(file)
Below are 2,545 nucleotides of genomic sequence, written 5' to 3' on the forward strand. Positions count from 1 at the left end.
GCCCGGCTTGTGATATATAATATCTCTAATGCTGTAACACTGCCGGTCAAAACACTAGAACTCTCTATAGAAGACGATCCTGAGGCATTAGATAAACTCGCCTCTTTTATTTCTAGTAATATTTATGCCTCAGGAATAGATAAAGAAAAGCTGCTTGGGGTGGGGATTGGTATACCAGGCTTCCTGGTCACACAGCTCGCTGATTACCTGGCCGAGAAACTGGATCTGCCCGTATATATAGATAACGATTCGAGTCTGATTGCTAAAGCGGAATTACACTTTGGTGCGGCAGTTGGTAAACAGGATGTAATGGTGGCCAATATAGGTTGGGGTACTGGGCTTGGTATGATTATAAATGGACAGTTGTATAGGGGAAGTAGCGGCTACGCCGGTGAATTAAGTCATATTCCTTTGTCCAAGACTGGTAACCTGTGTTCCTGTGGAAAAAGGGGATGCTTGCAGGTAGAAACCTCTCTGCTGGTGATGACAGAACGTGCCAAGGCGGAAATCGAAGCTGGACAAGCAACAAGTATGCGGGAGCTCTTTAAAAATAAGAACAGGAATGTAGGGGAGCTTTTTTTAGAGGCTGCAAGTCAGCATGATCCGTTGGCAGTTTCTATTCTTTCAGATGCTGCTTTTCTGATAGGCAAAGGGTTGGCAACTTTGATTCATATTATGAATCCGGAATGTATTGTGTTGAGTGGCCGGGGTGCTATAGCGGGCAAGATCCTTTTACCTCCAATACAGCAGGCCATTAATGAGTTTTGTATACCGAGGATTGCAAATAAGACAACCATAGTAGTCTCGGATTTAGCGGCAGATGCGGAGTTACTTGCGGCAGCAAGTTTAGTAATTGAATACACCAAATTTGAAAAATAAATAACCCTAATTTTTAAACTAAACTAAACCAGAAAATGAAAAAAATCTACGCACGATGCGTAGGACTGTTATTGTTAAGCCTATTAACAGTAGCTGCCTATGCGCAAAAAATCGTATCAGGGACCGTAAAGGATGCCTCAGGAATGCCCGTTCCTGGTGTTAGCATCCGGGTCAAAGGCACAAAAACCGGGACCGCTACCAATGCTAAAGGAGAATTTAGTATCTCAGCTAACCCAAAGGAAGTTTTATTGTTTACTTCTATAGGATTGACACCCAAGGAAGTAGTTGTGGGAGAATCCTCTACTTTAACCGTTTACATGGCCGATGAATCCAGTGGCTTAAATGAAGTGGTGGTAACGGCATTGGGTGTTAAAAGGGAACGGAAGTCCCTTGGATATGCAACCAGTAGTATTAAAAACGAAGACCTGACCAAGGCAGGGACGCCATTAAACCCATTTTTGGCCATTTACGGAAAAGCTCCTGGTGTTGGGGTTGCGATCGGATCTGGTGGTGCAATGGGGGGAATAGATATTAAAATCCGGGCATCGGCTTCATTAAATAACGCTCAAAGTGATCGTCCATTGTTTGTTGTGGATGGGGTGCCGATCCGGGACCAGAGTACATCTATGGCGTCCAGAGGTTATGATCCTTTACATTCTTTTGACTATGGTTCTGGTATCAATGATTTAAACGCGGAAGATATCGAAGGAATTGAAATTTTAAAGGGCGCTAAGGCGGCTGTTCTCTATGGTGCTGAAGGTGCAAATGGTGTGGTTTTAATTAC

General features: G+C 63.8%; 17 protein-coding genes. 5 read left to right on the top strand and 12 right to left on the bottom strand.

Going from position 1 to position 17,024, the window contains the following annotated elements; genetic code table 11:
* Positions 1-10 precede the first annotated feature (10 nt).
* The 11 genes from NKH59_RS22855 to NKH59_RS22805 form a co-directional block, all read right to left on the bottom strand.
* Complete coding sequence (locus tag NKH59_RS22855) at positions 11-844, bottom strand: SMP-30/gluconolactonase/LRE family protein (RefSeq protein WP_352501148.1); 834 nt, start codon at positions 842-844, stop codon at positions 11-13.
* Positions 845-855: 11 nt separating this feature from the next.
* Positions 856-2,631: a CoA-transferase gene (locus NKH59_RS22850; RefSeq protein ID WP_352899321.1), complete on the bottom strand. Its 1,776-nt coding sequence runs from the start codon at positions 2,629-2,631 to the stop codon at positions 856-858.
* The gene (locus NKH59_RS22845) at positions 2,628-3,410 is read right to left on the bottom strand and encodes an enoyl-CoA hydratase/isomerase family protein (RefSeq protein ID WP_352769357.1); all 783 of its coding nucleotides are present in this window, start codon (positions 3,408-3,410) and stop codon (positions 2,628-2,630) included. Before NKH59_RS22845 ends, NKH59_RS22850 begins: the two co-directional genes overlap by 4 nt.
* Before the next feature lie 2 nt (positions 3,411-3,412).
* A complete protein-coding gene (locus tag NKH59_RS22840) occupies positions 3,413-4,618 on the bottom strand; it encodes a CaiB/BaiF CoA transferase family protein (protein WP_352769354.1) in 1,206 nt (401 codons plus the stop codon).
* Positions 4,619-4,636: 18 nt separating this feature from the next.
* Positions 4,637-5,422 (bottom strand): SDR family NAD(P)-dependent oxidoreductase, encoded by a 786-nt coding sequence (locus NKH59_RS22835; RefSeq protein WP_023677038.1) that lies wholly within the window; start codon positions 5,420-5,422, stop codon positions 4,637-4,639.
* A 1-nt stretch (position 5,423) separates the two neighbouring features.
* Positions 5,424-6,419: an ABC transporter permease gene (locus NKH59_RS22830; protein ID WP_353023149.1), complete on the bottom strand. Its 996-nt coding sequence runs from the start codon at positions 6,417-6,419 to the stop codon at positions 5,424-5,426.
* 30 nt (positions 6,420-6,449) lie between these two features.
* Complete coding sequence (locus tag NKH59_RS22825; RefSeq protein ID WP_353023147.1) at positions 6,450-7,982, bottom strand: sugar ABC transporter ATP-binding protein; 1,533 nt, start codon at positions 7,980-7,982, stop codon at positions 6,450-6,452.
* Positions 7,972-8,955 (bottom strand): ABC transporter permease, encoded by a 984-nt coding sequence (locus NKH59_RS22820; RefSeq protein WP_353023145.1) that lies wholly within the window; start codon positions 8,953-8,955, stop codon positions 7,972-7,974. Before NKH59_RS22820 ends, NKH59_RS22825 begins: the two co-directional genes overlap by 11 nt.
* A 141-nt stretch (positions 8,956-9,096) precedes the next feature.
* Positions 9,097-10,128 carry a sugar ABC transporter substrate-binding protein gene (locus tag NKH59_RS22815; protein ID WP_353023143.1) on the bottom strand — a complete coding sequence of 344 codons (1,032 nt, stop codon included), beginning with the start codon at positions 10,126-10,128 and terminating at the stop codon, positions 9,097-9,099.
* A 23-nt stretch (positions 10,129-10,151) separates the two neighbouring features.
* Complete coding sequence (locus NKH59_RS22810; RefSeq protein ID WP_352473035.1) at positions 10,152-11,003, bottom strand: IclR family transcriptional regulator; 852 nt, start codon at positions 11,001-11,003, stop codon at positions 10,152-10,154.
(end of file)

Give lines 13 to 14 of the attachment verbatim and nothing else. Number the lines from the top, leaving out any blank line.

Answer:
* Positions 4,619-4,636: 18 nt separating this feature from the next.
* Positions 4,637-5,422 (bottom strand): SDR family NAD(P)-dependent oxidoreductase, encoded by a 786-nt coding sequence (locus NKH59_RS22835; RefSeq protein WP_023677038.1) that lies wholly within the window; start codon positions 5,420-5,422, stop codon positions 4,637-4,639.